Enabling Apparel Entrepreneurship started as a pilot project in 2015 with funding from CIRA’s Community Investment Program. In the workshop, participants learn to use online business and financial tools, marketplaces, sales software and relevant web tools to build their own apparel businesses. Over the course of several weeks, women learn what goes into starting an online business and how to market their products, sell their wares, and do their back office “paperwork” online.
Robin Whitford found herself starting over at 40. A crisis counsellor by training, she helped countless families. But her job took a daily toll on her. She was burned out, depressed, and knew she couldn’t continue doing what she was doing. So, Whitford enrolled in a course at EcoEquitable of Ottawa and found a brand new direction. She learned about digital entrepreneurship and started her own sewing business.
“I don’t have a business background. I could use a computer for work, but I didn’t know how to harness social media for business, use spreadsheets or other business accounting tools,” said Whitford, now 41, and owner of a home-based business called Sew Crazy. “I’ve always been interested in making things and didn’t fully realize I could make a living off of something I had being doing as a hobby. Without having started that program, I never would have been motivated to do the hard work required to start my own business.”
Dozens of women – many of them from multicultural communities – have started over by taking EcoEquitable’s Enabling Apparel Entrepreneurship program.
A workshop that helps women start their own online businesses
Enabling Apparel Entrepreneurship started as a pilot project in 2015 with funding from CIRA’s Community Investment Program. The project has allowed hopeful entrepreneurs to develop their business ideas and grow their digital entrepreneurship skills.
In the workshop, participants learn to use online business and financial tools, marketplaces, sales software and relevant web tools to build their own apparel businesses. Over the course of several weeks, women learn what goes into starting an online business and how to market their products, sell their wares, and do their back office “paperwork” online.
Ladies at EcoEquitable shepherding their visions from idea to product to online business
Celebrating a successful first cohort
Some 30 women in total have graduated from the course so far, and EcoEquitable Inc. hopes to continue running this course in addition to their other programs that aim to equip women with the skills they need to be successful, independent business owners.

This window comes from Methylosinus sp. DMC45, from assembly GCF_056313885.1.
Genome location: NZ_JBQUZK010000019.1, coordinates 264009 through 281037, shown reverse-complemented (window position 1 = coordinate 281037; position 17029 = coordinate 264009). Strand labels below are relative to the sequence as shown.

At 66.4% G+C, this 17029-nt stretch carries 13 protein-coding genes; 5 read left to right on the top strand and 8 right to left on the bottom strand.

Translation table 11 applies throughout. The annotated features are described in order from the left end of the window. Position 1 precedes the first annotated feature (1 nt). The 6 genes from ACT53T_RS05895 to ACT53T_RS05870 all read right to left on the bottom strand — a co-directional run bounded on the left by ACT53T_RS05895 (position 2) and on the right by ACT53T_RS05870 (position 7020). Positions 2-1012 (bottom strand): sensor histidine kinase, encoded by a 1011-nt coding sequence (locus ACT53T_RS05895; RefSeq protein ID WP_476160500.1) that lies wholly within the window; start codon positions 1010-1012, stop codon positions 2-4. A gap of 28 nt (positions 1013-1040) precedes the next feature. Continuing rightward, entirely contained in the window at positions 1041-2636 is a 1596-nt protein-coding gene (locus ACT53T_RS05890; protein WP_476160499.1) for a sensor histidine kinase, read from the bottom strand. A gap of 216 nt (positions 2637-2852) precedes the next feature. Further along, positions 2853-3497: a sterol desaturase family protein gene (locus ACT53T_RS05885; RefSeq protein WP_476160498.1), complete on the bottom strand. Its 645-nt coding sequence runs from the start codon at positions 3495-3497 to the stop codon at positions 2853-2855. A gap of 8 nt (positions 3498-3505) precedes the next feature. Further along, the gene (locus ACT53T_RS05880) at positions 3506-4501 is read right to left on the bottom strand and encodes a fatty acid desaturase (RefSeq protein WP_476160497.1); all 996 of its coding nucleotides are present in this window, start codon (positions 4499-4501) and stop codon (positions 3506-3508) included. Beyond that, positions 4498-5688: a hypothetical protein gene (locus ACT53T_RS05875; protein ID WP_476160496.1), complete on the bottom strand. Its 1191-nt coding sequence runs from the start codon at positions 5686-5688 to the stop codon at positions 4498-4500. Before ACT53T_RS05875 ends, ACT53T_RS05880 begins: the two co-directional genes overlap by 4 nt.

On October 26th, 2016, EcoEquitable will be hosting Metamorphosis, a graduation/ fashion show/ night market to celebrate their graduates. The show will be the capstone event for a fantastic first cohort. The event will help Enabling Apparel Entrepreneurship graduates stage a fashion show and run a booth in the night market.
The Community Investment Program: Building a better online Canada
CIRA’s Community Investment Program is helping build a better online Canada one innovative project at a time. Each of the 78 projects supported by the program is working towards achieving a similar goal: improving Canadians’ overall experience with the Internet and enabling them to embrace the opportunities that modern technology provides. These projects range from initiatives like the North Island College Robotics Camps, which provide an opportunity for youth to build up their STEM skills and participate in robotics programming, to creating an online training program and curriculum for replicating Youth Empowering Parents across the country, which engages at-risk youth to teach low-income adults/seniors computer skills and get them connected to the Internet.
For EcoEquitable Inc., their contribution to building a better online Canada has meant enabling women to take charge of their careers and do what they love.
“Success, now, for me is about happiness. I’m doing something that makes me happy every day,” says Robin.
Read more about projects like EcoEquitable’s taking place across Canada with the support of CIRA’s Community Investment Program. To learn more about the Enabling Apparel Entrepreneurship, visit the EcoEquitable website.